• Nut width: 1.69″
  • Neck pickup: P-90 single-coil
  • Bridge pickup: BurstBucker 3 humbucker
  • Controls: Volume, Volume, Tone, 3-way toggle pickup selector
  • Hardware: Chrome
  • Tuners: Kluson
  • Bridge: Tune-O-Matic
  • Tailpiece: Stopbar
  • Finish: Lacquer
  • Case: Hardshell
  • Other: Certificate of Authenticity.

Price: $1400-$1700 street

Tone Bone Score: 5.0 ~ Talk about love at first strum! The Nighthawk is like a cross between an SG and a Les Paul, and I can’t say enough about how great this guitar plays and sounds!

When I have enough time to go to my favorite shop near work, like any gear freak, I’m like a kid in a candy store; especially this little place in Redwood City, CA called Gelb Music. I’ve known the guys there for a number of years, and they’ve always steered me in the right direction. Unfortunately for me, they also know that I have a HUGE weak spot for non-mainstream gear. Such was the case when I walked into the shop today to ogle some Les Pauls. They’ve known that I’ve been jonesing for one for awhile, but they must have a sense about what appeals to me, because one of ’em will say, “Dude, those Pauls are nice, but you gotta check out this…” And in “checking it out,” I’ve since ended up with a MIM Strat, a Roland Cube 60, a Squire Classic Vibe Tele, an Ibanez GSR200 Bass and numerous pedals.

So here I was, minding my own business, admiring the Les Pauls hanging from the ceiling, when Tommy did the “dude you gotta check this out,” I told him, “Tommy, don’t do this to me. You know what happens when you do that.”

“I know, man,” he replied, “And I know you’ve been looking at the Pauls, but you gotta check this out [pulling down this gorgeous honey-colored Gibby from the hanger]. It’s the most playable f-in guitar in the shop, and dude! The tone this thing produces is incredible. Here. Check out the neck!” Handing me the guitar in the process.

I was immediately overtaken by the light weight of the guitar. If that axe weighed 6 lbs, I’d be surprised (a look at the Gibson Nighthawk site lists the average weight at 4.6 lbs). Then as I moved the guitar into a playing position, I noticed how absolutely perfect the neck is. I love that 60’s thin neck! It’s a shallow “C” with a slightly wider profile. It’s faster than all get-out, and oh so comfortable to play! But I’m getting a bit ahead of myself…

Fit and Finish

This is one beautiful guitar! The bookmatched figured maple top is absolutely stunning, and the transparent amber lacquer brings out the three-dimensionality of the wood grain. The high gloss of the lacquer further enhances the effect – it’s like liquid sunshine. To provide definition both body and neck are bound with a white binding.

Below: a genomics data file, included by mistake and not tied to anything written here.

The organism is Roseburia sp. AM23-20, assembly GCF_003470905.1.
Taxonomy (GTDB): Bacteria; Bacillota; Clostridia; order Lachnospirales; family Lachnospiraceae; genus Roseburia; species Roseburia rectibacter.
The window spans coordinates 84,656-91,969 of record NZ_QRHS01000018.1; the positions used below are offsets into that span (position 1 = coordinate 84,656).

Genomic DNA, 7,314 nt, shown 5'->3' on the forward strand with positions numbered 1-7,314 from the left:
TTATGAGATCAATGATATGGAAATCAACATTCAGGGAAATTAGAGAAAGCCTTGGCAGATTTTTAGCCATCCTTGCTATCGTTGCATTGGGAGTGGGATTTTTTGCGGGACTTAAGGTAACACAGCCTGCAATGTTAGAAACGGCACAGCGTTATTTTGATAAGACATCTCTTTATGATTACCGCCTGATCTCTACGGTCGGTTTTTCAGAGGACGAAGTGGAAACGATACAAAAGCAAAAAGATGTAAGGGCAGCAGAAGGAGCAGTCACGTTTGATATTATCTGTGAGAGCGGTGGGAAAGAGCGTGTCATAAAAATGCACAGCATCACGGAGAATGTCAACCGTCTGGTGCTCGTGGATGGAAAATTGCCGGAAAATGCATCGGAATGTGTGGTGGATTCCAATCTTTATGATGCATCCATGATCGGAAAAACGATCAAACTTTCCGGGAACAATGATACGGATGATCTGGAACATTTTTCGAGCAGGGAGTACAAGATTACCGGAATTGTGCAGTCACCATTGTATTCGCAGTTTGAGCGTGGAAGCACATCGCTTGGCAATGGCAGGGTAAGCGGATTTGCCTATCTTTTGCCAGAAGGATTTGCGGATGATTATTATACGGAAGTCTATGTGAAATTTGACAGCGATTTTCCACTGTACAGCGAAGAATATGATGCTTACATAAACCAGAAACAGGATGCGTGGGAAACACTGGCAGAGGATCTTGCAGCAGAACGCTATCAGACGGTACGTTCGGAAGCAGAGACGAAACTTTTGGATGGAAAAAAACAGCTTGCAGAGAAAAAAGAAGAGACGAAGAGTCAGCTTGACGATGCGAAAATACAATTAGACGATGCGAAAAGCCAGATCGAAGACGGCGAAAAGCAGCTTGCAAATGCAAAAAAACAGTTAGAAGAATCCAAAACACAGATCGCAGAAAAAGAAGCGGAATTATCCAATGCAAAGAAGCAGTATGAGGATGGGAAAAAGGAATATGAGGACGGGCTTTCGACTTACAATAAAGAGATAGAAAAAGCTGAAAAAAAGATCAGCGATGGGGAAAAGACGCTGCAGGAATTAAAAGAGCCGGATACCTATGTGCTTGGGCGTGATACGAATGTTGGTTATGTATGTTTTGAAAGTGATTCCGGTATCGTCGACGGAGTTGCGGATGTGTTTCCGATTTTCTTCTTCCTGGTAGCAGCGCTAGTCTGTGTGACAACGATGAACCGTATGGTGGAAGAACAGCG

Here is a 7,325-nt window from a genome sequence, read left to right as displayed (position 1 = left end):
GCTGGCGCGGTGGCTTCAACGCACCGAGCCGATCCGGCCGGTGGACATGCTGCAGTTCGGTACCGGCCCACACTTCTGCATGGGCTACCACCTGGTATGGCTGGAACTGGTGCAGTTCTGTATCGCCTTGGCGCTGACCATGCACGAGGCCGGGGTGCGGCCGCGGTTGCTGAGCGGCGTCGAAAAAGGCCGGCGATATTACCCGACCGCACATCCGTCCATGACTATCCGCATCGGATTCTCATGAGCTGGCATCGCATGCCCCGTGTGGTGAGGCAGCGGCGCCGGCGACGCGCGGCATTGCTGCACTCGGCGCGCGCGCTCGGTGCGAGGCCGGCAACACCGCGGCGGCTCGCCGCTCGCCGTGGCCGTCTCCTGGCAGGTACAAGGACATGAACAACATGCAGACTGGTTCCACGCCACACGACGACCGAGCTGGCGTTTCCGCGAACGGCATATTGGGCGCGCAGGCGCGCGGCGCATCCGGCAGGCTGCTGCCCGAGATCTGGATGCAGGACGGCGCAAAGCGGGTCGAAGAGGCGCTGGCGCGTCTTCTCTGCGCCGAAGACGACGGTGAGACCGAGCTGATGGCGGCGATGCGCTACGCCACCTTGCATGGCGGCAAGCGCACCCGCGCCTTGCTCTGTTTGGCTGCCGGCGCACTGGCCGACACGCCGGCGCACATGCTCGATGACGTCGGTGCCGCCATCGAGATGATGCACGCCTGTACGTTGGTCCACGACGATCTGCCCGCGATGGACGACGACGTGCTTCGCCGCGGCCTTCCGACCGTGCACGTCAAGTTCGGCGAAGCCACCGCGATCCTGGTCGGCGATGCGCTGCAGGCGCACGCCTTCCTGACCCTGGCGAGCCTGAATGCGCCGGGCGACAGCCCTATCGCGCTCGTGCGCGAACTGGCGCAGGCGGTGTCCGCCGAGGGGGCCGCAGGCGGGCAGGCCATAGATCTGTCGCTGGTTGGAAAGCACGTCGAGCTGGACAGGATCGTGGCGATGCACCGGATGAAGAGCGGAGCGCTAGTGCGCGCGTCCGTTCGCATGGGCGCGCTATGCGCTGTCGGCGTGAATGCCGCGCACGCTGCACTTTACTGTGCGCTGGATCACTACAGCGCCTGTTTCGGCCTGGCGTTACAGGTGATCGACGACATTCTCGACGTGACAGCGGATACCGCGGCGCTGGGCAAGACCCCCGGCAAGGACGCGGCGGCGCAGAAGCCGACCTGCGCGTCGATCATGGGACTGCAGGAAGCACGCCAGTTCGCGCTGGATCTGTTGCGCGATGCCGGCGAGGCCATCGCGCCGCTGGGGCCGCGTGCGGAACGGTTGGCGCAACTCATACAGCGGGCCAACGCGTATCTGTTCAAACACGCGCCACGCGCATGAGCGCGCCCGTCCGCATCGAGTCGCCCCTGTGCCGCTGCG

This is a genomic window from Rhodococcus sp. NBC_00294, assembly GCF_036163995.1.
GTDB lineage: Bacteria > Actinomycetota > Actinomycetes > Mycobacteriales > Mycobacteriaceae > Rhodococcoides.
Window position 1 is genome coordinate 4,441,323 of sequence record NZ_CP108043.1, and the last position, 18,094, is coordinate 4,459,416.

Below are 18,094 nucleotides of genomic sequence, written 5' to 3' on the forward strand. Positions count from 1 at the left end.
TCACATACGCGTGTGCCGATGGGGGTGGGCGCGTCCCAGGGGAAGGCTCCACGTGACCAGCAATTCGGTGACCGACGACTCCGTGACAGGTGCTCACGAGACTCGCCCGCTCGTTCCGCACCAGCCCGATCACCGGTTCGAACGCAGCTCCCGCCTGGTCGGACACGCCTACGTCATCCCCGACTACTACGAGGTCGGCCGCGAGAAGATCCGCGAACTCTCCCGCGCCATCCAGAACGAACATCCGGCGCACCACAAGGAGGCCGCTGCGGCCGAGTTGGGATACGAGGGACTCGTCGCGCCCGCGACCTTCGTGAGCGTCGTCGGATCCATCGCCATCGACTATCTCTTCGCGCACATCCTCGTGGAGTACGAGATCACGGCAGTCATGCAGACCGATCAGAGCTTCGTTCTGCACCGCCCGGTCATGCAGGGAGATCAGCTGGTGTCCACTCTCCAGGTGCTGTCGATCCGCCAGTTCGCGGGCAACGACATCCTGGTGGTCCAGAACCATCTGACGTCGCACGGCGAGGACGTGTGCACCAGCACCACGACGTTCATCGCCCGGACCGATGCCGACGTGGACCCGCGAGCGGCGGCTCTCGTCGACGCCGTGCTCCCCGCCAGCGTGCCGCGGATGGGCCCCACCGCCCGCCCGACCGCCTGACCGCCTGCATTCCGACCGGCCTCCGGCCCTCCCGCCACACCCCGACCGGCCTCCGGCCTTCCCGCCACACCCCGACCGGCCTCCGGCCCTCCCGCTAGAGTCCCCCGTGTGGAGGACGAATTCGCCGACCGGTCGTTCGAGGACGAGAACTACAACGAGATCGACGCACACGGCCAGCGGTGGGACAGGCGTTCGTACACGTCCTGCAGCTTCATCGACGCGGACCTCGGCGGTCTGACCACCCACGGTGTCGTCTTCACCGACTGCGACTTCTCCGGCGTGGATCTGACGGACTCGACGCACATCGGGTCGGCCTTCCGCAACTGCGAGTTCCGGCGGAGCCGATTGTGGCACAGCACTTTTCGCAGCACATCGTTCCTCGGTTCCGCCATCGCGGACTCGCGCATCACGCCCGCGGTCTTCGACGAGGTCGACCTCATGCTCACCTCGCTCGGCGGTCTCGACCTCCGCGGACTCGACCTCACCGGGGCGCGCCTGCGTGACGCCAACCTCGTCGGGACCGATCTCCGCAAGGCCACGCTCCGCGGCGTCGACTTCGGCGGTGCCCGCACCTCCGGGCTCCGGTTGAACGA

Speaking of wood, the light mahogany is flawless and all the joints and seams are perfect.

The Nighthawk 2009 is quite a bit different from the original that came out in 1993, even though it retains the same body shape. The original seemed to be Gibson’s answer to the HSS Strat, and had a 5-way pickup selector. With this version, Gibson has gone with a BFG setup with a P-90 in the neck and an awesome BurstBucker 3 in the bridge. The pickup selector switch is now a 3-way toggle and has been moved to the upper bout like a Les Paul (which I love). The neck sports a solid mahogany base with a rosewood fretboard and medium-jumbo frets with a scale length of 24 3/4 inches – just like a Les Paul.

The hardware provides an added touch of vintage feel to the look of the guitar, from the Kluson tuners and chrome Tune-o-matic bridge and stop tail piece, to the gold top hat volume and tone knobs. Even though the Nighthawk 2009 is a limited run guitar, it’s clear that Gibson didn’t just want this to be novelty guitar where they could get away with using cheap materials. Everything about this guitar screams high-quality down to the little details. I’m impressed!

In fact, at a distance, you might easily mistake this guitar for a different Les Paul model. I certainly did when I saw Billy Joel in concert. His guitarist was slinging this gorgeous Gibson that looked like a Les Paul. But it kind of confused me with its body shape and three knob setup. I kept on wondering, “Did Gibson create a new model Les Paul?” I’ve since been corrected.


There’s one word that comes to mind when I play this guitar: Comfortable. My favorite guitars have always been those that sound, play, and feel comfortable, and the Nighthawk is all about comfort. The 60’s thinline neck with wide profile is so easy to play. I found myself not worrying at all about where my fingers were and just playing. The action is low and fretting notes is so easy. But with the medium-jumbo frets, wiggling your fingers creates some very nice vibrato without even bending the strings! The pickups are in the perfect place for where I strum, which is right between them, so no chance of banging my finger on a pickup in a hard strum as well.